Friday, February 15, 2013
Ann Cammett (University of Nevada, Las Vegas, William S. Boyd School of Law) posted her article "Shadow Citizens: Felony Disenfranchisement and the Criminalization of Debt," 117 Penn State Law Review 349 (2012), on SSRN. Here is the abstract:
The disenfranchisement of felons has long been challenged
as anti-democratic and disproportionately harmful to communities of color.
Critiques of this practice have led to the gradual liberalization of state laws
that expand voting rights for those who have served their sentences. Despite
these legal developments, ex-felons face an increasingly difficult path to
regaining the franchise. This article argues that, for ex-felons in particular,
criminal justice debt can serve as an insurmountable obstacle to the resumption
of voting rights and broader participation in society. This article uses the
term “carceral debt” to identify criminal justice penalties levied on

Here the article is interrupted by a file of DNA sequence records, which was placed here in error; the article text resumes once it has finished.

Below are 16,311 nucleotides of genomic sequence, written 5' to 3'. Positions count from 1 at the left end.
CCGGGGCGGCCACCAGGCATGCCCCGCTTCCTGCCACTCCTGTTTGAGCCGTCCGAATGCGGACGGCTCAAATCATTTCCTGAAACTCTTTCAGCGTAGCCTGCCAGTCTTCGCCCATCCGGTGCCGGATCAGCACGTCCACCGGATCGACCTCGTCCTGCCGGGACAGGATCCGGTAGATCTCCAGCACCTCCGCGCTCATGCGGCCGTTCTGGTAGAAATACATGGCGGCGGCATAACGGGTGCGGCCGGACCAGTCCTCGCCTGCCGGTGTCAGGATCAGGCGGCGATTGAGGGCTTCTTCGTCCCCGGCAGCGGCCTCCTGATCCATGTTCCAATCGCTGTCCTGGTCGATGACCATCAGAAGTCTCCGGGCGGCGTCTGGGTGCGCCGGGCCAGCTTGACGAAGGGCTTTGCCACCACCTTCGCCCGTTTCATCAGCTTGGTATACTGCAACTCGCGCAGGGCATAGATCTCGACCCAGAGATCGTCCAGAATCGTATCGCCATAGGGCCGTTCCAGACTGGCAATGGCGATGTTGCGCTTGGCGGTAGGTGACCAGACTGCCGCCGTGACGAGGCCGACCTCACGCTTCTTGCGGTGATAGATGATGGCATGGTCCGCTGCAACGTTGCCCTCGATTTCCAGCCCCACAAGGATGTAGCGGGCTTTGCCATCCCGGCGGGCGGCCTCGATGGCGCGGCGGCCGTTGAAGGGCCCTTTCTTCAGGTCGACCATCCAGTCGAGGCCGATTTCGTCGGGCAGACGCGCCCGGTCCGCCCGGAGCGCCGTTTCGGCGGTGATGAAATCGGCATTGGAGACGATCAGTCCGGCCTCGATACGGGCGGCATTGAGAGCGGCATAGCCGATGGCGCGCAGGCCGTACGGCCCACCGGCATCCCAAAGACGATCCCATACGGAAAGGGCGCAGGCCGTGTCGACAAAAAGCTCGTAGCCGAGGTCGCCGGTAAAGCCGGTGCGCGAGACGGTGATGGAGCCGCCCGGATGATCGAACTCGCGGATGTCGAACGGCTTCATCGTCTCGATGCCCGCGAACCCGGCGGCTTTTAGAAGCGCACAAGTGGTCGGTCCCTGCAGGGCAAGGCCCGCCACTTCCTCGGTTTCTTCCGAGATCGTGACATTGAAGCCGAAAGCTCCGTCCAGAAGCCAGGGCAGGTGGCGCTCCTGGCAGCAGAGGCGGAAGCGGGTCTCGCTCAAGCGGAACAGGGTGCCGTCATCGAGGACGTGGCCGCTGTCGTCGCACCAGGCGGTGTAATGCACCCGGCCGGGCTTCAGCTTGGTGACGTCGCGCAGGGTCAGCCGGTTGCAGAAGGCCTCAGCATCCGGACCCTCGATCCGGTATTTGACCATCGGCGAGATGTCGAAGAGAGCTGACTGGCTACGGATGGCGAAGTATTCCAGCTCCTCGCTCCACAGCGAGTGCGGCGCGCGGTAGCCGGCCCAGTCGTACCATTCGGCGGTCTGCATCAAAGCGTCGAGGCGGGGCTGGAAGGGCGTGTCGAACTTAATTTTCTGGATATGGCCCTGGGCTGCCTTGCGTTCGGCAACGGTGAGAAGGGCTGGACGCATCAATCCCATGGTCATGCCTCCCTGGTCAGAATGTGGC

prisoners, “user fees” assessed to recoup the operating costs of the justice
system, and debt incurred during incarceration, including mounting child
In recent years, another disturbing voting rights challenge has emerged that has received little attention from scholars. State appellate and federal courts across the country have affirmed the constitutionality of statutes that require ex-felons to satisfy the payment of all carceral debts in order to resume voting privileges. Such a paradigm has a clearly differential impact on the poor: if only those who can pay their debts after a criminal conviction can regain the right to vote, those who cannot will remain perpetually disenfranchised, rendering them “shadow citizens” and raising a host of policy and constitutional questions.